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non productive hive - does it sound as though something is up with my bees?

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sheena 

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Hi,

I managed to get two nucleus of bees about a month ago and installed them in their hives. I was giving them a weekly feed of sugar syrup ( 1:1 ). One of the hives has about 8 frames of brood now and is busy in the super. They seem fine.

The other hive only is only just expanding to 7 frames of brood and they are not doing anything in the super. They are a very gentle hive. I removed the feeder's on Sunday because I didn't want them to start building brood inside them now they are expanding. When I removed the feeder from this hive I brushed the bees off and a couple of clumps of them seemed to be stuck together by their legs. I'm a newbie so this may be normal but I've never seen it in the other hive. They also seem to be a bit less tidy in their brood making and when I pull the brood frames out to inspect there are clumps of it on the bottom. There are larvae there so there is a queen but why are there so many fewer bees in this hive? Are they unwell and if so what can I do for them? Should I carry on feeding them?

Any suggestions or advice would be greatly appreciated

Thanks
Sheena
 

rae 

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8 and 3 nucs...it's swarm time...
"Strings" of bees is pretty normal, mine do it quite a bit.

Agree with the stopping feeding, there should be plenty of forage now.

7 frames of brood is fine. Untidy brood with bits off the bottom, some are like that, are you sure the hive is set up properly.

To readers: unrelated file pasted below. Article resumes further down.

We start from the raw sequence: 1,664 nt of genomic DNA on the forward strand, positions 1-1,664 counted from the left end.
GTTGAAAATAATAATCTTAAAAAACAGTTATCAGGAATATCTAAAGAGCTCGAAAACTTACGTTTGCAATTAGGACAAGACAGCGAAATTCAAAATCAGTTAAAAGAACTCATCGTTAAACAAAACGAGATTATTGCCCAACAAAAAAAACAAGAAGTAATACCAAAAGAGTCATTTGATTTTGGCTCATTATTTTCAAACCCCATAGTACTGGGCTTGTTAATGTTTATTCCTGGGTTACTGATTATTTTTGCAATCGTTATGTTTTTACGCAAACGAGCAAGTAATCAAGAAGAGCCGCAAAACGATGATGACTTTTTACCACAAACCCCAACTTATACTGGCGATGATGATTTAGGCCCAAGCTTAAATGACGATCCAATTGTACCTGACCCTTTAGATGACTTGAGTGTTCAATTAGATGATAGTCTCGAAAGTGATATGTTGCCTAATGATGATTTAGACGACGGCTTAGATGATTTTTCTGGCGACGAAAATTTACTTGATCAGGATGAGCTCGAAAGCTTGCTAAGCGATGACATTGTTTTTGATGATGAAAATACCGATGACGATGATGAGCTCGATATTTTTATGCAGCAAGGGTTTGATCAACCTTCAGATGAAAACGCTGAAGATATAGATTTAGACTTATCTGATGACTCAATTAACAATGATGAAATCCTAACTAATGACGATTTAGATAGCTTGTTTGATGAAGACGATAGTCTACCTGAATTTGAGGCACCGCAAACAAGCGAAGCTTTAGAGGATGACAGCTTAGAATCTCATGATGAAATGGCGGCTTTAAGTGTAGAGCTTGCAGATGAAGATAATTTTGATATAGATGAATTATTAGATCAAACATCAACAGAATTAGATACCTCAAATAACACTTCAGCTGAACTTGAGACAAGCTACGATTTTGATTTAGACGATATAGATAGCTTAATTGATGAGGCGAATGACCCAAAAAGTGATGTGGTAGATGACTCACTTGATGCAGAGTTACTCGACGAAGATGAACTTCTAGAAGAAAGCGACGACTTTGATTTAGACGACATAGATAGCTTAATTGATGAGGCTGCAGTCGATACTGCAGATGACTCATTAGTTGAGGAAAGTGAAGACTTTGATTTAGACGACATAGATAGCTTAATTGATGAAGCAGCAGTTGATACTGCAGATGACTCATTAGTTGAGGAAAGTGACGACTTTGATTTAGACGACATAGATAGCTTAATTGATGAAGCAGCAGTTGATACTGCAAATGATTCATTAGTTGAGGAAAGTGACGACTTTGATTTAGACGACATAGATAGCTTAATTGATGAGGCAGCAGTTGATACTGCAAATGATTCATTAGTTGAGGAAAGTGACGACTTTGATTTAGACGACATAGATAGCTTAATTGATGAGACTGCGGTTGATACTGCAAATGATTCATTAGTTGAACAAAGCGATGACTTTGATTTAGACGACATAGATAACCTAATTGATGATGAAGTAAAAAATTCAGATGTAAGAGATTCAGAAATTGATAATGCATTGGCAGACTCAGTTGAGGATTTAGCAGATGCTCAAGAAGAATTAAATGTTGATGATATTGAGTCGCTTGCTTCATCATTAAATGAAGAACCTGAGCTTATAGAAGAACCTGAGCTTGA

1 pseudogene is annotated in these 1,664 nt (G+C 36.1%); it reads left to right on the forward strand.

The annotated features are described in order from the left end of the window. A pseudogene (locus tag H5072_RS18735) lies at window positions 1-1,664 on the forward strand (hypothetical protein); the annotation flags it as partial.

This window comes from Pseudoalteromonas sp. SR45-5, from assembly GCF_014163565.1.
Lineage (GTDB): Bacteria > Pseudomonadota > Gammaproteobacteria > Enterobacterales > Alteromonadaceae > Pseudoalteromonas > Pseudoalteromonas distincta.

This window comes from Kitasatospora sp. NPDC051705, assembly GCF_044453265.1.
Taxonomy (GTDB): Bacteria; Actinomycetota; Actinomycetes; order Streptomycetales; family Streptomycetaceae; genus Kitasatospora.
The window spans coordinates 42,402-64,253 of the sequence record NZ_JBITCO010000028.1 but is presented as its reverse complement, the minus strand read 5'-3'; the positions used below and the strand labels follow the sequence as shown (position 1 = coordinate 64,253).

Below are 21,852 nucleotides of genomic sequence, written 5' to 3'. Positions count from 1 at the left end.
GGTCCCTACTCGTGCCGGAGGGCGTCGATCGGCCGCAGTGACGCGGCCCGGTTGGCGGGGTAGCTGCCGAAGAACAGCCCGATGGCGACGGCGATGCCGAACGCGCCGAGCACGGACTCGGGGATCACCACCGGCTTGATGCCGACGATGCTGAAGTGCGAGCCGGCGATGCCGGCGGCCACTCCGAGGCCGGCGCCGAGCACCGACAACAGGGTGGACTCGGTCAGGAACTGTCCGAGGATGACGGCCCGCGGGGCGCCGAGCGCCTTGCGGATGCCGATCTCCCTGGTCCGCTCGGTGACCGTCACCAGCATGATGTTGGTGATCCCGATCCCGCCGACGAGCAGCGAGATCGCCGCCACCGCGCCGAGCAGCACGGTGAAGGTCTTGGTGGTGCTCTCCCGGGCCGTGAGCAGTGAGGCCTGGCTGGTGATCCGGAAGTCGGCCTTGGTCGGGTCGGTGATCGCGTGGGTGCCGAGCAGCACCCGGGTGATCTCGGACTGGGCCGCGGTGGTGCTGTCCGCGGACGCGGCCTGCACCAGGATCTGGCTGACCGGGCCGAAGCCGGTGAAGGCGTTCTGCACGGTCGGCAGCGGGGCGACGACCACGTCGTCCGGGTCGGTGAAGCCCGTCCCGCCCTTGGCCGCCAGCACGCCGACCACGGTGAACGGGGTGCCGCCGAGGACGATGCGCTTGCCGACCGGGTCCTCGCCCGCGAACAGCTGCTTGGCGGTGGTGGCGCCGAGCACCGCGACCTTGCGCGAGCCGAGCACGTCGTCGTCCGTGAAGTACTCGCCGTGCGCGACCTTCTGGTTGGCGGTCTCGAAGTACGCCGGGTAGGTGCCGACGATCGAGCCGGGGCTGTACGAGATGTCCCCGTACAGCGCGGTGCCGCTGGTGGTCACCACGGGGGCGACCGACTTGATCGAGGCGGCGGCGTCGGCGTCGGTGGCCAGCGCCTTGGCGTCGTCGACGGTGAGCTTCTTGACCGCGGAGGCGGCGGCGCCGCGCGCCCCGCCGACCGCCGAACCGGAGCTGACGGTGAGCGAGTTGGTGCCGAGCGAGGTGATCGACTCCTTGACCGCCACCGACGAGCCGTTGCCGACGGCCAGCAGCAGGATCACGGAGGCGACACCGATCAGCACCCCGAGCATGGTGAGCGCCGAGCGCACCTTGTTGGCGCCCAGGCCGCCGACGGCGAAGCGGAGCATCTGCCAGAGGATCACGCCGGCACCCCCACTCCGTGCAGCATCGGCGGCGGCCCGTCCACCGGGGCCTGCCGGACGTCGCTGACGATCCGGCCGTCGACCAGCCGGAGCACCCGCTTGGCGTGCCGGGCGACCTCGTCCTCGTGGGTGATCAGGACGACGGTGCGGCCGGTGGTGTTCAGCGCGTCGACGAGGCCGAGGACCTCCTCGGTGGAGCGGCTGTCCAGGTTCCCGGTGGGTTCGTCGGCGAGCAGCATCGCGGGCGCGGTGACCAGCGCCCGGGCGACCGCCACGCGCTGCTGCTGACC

Easily checked causes of slow build up:

- varroa - put the board in the bottom, dust them with a bit of icing sugar, and check again in 24 hours. More than one or two is a problem.

- nosema - is the front of the hive stained with bee poo?

It could be that the second nuc had older bees in it, they have died off a bit faster and the numbers have dropped. If you have 7 frames of brood, you will have a LOT of bees quite soon.
 

Midland Beek 

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There are larvae there so there is a queen
Seeing eggs is better.

Presuming the weaker colony is queenright and hasn't for some reason swarmed, it probably just came weaker when you acquired it. The stronger one may have had more sealed brood, and the emergence of this brood would perhaps account for its stronger condition.

And bee colonies are different, depending on the traits that come with each queen.
 

sheena 

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Thanks

Thanks for the replies, I can stop worrying about them quite so much :). I'll check for varroa. The front of the hive doesn't have any staining so hopefully thats not an issue. I'll just keep an eye on them and hopefully will have a lot of bees soon.

That is very interesting that they make wax like that. I wondered if that was a possibility ( but was also worried they had some hideous sticky leg disease that wss not mentioned in any of the books )

Thanks again,
Sheena
 

Peter Cox 

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Thanks for the replies, I can stop worrying about them quite so much :). I'll check for varroa. The front of the hive doesn't have any staining so hopefully thats not an issue. I'll just keep an eye on them and hopefully will have a lot of bees soon.

That is very interesting that they make wax like that. I wondered if that was a possibility ( but was also worried they had some hideous sticky leg disease that wss not mentioned in any of the books )

Thanks again,
Sheena
It's called chaining and is part of the comb drawing process. The untidy bits on the bottom is burr comb, may indicate your 'bee space' is off slightly. you can remove it
 

Poly Hive 

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There are no diseases that I know of that any competent book will not cover.

Nucs come in different sizes and strengths, given that they will develop at different rates.

Yours sound fine and will soon have you running to keep up.

PH
 

margob99 

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If you've a birthday coming up, I can highly recommend this book - get your friends and family to buy it for you!

http://www.springer.com/life+sciences/book/978-3-540-78727-3

It has stunning pics and explanations of "chaining" and wax production; including the only pic I've ever seen anywhere of 8 little cells of wax actually popping out of the abdomen of a bee.
 

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